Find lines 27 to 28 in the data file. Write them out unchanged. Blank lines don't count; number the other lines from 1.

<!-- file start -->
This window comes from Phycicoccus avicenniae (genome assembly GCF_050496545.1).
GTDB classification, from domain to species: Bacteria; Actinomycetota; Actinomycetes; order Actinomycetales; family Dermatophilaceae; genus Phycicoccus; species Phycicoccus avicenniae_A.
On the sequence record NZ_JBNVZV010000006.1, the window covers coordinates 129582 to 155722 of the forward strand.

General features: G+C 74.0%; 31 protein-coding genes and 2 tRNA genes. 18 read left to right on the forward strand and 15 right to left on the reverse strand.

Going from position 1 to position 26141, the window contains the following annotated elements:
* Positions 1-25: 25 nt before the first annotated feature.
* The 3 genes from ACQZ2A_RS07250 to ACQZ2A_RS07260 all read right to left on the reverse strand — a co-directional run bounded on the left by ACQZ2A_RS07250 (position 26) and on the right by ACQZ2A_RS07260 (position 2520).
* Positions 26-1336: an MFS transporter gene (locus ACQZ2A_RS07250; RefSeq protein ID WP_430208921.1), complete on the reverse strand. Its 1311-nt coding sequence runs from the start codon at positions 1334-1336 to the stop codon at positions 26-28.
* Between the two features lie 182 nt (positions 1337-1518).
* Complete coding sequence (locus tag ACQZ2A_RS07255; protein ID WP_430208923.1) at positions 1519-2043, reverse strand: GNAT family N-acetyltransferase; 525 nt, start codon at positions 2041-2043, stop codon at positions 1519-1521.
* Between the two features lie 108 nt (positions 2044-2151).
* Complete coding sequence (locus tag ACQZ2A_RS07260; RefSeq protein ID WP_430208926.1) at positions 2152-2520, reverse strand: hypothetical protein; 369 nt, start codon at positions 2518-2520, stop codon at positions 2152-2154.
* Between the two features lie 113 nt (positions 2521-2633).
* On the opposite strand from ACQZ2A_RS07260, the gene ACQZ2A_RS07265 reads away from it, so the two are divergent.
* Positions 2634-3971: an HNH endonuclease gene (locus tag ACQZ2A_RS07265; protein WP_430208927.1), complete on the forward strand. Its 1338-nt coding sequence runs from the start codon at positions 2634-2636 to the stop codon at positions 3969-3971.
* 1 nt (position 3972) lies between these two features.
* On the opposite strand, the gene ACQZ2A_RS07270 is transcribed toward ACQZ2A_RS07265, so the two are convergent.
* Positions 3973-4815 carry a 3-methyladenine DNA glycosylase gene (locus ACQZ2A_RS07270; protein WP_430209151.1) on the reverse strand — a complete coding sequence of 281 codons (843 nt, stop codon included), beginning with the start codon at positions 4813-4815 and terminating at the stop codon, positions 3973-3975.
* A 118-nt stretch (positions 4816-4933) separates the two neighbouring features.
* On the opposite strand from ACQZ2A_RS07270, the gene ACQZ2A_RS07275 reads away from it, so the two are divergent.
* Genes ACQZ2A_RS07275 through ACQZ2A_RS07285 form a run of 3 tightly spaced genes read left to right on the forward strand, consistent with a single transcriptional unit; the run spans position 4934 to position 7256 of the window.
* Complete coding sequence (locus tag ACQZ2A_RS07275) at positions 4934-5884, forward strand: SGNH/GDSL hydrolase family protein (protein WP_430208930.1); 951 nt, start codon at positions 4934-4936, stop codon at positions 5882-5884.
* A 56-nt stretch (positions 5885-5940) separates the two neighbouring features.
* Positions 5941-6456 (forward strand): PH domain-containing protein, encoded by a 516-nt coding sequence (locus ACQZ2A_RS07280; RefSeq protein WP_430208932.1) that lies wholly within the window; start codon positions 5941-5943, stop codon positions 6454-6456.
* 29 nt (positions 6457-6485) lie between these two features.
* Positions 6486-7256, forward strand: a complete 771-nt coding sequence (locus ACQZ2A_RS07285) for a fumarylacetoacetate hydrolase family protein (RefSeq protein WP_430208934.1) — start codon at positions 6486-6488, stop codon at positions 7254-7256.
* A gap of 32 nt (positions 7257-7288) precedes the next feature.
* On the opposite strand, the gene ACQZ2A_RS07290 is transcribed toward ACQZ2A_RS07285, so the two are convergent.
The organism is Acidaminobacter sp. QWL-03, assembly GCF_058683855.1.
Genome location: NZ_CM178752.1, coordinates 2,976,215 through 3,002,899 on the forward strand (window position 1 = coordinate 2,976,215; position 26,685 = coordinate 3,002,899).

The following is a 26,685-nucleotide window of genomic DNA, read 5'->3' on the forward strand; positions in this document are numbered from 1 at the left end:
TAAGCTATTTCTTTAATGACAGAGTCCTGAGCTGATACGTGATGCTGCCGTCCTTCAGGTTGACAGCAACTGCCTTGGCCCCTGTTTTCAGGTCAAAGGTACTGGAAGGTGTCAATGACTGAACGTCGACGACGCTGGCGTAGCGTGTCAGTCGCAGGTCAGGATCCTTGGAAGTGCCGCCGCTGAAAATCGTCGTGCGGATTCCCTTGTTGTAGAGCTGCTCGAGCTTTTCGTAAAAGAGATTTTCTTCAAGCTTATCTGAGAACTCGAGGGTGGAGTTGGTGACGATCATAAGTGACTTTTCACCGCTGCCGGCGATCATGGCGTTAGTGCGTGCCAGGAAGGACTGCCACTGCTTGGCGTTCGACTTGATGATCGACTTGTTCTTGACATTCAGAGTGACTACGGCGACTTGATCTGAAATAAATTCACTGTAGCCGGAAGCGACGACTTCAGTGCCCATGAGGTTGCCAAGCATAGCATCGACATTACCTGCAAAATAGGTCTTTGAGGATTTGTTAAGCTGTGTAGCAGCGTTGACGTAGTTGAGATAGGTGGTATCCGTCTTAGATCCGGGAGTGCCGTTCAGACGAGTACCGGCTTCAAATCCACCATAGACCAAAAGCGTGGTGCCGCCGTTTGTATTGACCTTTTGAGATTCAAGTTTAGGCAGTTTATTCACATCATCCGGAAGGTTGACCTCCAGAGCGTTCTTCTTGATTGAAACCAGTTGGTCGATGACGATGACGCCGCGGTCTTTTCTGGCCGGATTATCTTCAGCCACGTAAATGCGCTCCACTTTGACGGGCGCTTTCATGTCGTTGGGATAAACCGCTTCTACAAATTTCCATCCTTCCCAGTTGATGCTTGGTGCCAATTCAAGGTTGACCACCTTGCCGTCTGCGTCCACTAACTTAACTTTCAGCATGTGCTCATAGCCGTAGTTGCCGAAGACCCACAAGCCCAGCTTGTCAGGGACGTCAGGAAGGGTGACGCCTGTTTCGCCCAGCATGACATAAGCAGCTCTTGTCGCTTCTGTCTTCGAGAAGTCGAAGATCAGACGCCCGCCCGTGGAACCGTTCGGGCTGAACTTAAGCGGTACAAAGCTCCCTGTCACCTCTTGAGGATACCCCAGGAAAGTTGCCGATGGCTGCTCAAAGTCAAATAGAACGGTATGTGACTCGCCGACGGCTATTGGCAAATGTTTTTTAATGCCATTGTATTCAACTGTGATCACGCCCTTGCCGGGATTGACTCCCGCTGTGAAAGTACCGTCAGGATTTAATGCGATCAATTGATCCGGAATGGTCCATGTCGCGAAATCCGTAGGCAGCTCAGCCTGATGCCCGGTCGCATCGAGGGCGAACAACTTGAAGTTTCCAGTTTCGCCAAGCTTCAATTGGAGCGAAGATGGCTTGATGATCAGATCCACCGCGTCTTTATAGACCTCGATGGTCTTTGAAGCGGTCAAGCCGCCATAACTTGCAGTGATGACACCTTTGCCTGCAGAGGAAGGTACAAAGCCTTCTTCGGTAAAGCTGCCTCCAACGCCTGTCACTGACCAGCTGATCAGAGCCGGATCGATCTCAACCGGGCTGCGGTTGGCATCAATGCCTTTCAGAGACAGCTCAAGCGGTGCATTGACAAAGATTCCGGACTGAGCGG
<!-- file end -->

* A gap of 32 nt (positions 7257-7288) precedes the next feature.
* On the opposite strand, the gene ACQZ2A_RS07290 is transcribed toward ACQZ2A_RS07285, so the two are convergent.